Culture and Religion

Why do I find the transgender bathroom debate so irritating? While Obama daily launches drones, killing dozens of innocent foreigners (or militants, it doesn't matter - both drone deaths are crimes against humanity), we are fed self-righteous nostrums, showing what a great liberal he is (soon to be joined, no doubt, by the supreme court).

Dress is mostly unisex now -- women wear pants, so what's the problem? If you must wear make-up and act like a woman, just dress down if you are out in public. In the interests of public courtesy, bite the bullet and use 'the men's' if your body is male, and 'the women's' if your body is female. Or if you can't abide that compromise with social norms, arrange your day to use individual washrooms (most gas stations, restaurants, hospitals, probably most schools).

Canadian hero-suicide Gerry, Jewish humour in the camps, interviewing suicide bombers in Syria
Downton Abbey is phenomenon. A dazzling remake of Upstairs, Downstairs (1971--75), which was arguably better as a drama (well worth a second viewing), but which lacked Downton's docudrama cache and the breathtaking sets. Both series revisit the British empire at its peak, in the early 20th century, when the Union Jack covered half the globe, and the ruling elite lived a high life that can never be matched, no matter how many millions you may have. Genuine fairytale realities, heaven on earth -- at least for the elite.

You can build replicas of manors and wear costumes all you like, but the social order where the lives of millions of servants, workers and tradesmen revolve around the whims of a tiny aristocracy, where everyone had their clearly defined role in the social order, is long gone. A journey into the world of Downton Abbey is a journey into an alternative reality.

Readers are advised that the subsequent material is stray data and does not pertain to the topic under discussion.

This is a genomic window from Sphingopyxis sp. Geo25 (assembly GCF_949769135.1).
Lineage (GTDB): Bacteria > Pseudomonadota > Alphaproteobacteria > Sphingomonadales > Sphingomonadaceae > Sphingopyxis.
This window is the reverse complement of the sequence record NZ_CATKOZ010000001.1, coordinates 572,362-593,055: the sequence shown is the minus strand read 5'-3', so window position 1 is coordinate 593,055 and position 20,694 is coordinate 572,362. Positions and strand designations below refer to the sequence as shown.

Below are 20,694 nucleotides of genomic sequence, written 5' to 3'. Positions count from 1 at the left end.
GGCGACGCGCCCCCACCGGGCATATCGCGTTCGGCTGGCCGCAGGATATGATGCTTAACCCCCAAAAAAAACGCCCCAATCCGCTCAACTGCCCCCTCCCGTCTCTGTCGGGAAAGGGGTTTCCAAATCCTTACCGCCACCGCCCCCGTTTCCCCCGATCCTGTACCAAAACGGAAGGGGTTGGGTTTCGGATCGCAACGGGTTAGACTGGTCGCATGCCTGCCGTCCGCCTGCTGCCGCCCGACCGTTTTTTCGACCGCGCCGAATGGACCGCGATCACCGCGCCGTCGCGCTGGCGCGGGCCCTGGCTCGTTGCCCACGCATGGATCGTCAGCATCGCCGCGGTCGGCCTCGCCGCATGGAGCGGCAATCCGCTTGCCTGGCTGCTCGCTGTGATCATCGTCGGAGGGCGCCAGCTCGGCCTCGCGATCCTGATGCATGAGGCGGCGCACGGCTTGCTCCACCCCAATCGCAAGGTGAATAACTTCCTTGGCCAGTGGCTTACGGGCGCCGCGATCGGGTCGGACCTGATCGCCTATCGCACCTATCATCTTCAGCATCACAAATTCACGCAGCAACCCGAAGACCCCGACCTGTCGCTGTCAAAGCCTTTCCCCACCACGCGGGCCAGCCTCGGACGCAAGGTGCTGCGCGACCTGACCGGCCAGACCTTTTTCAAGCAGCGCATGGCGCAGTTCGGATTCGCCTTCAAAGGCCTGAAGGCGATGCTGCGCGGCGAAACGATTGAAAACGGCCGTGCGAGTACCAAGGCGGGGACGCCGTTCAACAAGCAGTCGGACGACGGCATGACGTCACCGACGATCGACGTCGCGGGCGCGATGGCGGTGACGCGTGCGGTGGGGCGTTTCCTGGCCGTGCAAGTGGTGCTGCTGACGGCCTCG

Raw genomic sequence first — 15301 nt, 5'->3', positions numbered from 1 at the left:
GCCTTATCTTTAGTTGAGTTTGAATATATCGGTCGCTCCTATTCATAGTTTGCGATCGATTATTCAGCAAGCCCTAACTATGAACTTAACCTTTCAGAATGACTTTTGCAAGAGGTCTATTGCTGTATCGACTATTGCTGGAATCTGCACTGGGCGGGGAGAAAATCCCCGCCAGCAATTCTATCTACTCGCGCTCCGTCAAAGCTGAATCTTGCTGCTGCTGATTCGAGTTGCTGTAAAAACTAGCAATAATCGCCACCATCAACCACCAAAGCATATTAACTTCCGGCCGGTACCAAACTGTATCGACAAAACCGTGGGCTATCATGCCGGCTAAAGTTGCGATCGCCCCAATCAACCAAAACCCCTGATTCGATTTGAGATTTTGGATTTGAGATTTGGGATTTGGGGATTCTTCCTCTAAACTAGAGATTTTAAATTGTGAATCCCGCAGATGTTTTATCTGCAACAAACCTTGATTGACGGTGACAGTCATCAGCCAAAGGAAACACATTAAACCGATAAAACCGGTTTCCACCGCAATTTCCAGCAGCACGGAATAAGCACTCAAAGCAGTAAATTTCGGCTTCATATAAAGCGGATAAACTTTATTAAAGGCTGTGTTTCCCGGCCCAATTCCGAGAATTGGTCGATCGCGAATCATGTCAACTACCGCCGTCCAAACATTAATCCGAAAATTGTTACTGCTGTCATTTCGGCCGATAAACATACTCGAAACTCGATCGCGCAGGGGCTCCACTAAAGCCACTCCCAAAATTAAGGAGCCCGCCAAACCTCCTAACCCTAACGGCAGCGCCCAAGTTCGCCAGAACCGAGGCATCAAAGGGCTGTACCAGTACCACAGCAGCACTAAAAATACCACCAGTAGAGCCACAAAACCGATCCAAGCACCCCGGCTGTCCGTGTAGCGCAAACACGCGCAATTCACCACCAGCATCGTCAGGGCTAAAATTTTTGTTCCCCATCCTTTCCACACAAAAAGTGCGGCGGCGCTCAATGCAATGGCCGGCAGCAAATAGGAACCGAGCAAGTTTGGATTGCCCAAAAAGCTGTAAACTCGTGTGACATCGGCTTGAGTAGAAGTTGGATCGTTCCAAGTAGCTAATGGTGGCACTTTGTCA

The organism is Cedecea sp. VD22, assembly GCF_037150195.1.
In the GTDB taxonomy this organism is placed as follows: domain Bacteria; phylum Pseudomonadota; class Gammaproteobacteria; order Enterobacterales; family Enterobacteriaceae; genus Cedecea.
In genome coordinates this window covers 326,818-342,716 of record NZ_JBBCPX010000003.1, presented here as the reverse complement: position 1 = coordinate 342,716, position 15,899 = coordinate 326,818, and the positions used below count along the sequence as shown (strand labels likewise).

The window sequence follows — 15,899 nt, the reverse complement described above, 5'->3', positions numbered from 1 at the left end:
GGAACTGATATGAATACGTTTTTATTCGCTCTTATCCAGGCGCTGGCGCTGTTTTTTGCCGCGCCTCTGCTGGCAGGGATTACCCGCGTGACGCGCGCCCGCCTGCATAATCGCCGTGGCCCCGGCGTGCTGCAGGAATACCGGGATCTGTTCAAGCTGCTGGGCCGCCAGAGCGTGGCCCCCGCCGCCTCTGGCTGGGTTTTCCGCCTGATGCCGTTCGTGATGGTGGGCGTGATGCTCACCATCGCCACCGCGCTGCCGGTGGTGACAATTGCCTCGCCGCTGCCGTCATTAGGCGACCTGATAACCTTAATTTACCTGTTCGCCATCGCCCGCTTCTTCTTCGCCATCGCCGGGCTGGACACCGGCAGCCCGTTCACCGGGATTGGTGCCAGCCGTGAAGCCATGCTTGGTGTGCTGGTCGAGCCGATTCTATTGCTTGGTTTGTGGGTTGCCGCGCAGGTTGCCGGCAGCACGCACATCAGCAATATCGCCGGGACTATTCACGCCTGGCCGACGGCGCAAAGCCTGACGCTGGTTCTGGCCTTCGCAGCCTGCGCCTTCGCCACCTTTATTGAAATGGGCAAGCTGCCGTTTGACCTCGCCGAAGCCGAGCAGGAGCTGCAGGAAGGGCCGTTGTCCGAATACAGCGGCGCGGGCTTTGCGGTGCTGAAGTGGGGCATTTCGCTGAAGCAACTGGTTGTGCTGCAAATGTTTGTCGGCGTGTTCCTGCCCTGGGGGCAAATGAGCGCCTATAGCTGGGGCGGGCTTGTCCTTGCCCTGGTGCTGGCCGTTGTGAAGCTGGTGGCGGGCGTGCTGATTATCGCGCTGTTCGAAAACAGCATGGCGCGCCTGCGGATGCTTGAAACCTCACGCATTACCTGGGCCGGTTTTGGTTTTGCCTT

With no electricity, no cars (barely there in 1912), no telephone, but gas lighting, railways and the new telegraph, you watch the advent of all of those inventions that make our world today, and experience how they transformed everyday life. You are touched by the spectre of revolution, both the Irish War of Independence in episode one (the driver Tom), and then by the odd socialist (not the servants) after the Russian Revolution.

One key plot device is the delicate treatment of the crucial role that Jewish banking money played a prominent role in the elite's fortunes. Lady Grantham (Cora Crawley) is revealed in passing as an American Jewess, whose money saved the Abbey from bankruptcy, but whose origins are (sort of) a family secret. The outcast, though still privileged, role of Jews in British society is implicitly highlighted by the will of the fourth Earl, the father of the Downton Abbey's Lord Grantham, Robert Crawley. He had put an "entail" on the estate, stipulating that unless Cora produced a male heir (which she didn't), the estate would pass over to the closest male relative in the family, a third cousin.

France's emotional response to the recent tragedy, devoid of reason and ignoring history, just makes matters worse.